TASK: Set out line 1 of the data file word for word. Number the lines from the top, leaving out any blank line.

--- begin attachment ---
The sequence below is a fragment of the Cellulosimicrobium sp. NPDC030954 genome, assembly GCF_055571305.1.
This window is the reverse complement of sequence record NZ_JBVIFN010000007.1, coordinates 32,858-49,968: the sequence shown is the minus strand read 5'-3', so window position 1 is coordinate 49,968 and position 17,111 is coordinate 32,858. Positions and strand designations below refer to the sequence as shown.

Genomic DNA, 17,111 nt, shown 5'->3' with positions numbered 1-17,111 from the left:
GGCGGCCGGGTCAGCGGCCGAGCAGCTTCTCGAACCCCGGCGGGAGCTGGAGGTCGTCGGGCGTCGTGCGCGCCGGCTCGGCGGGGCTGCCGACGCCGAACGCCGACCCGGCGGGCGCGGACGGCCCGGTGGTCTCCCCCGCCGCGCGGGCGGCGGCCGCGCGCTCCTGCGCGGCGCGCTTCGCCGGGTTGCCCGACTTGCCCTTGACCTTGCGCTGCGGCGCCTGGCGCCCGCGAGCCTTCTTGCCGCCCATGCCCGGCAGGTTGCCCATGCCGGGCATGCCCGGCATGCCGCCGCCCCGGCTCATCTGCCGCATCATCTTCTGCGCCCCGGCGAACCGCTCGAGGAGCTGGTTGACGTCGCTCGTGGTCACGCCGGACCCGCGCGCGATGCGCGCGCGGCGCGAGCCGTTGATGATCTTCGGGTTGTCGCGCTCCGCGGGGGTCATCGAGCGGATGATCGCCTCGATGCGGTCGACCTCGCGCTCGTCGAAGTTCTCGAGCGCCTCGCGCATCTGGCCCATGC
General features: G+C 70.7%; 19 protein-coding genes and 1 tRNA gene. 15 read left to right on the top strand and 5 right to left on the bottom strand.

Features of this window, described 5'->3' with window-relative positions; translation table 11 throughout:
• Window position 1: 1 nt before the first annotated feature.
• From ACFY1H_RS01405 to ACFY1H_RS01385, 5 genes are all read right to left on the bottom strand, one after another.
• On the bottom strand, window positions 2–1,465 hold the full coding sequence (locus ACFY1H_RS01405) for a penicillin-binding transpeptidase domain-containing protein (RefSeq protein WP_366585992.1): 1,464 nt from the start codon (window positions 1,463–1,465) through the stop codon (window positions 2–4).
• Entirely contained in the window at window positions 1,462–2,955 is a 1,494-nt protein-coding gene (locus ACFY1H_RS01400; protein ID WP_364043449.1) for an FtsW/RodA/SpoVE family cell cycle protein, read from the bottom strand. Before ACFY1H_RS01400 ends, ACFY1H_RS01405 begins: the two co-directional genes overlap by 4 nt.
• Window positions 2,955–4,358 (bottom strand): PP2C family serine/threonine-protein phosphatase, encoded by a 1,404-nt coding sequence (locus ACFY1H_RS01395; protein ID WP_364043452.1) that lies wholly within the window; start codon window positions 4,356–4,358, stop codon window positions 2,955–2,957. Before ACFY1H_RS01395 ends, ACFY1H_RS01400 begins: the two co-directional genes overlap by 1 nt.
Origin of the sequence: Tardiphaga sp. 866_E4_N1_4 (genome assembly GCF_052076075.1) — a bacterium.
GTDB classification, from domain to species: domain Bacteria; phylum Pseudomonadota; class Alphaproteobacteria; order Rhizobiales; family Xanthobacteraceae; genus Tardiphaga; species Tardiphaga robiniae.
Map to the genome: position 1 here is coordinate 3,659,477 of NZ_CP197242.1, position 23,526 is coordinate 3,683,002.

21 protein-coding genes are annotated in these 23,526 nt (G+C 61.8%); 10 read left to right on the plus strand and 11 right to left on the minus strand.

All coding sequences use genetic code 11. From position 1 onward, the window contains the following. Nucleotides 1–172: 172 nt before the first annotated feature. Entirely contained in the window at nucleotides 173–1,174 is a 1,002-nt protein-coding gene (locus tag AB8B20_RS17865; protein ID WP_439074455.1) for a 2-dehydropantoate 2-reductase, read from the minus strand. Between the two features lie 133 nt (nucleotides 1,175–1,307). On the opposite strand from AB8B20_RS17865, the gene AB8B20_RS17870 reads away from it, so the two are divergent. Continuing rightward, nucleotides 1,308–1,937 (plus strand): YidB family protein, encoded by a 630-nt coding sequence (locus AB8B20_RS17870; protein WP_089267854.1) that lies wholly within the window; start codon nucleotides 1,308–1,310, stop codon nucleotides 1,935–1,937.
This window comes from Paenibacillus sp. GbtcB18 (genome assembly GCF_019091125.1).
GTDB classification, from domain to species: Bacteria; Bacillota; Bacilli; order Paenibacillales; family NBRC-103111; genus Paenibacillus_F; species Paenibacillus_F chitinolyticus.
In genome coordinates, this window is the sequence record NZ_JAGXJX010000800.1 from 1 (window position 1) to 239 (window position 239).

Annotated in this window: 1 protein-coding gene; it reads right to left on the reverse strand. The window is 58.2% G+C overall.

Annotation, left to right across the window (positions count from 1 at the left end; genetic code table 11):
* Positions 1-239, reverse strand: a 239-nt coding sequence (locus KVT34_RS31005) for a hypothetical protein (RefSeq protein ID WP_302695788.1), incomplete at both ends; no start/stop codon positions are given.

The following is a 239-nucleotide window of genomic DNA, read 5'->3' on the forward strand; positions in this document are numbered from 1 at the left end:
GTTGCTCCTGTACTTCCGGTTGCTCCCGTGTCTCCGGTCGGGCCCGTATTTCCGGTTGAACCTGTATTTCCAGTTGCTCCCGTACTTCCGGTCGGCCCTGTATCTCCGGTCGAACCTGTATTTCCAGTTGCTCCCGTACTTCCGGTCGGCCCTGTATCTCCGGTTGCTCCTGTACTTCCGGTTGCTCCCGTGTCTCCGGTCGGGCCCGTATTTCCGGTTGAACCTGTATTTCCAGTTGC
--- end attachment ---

The sequence below is a fragment of the Cellulosimicrobium sp. NPDC030954 genome, assembly GCF_055571305.1.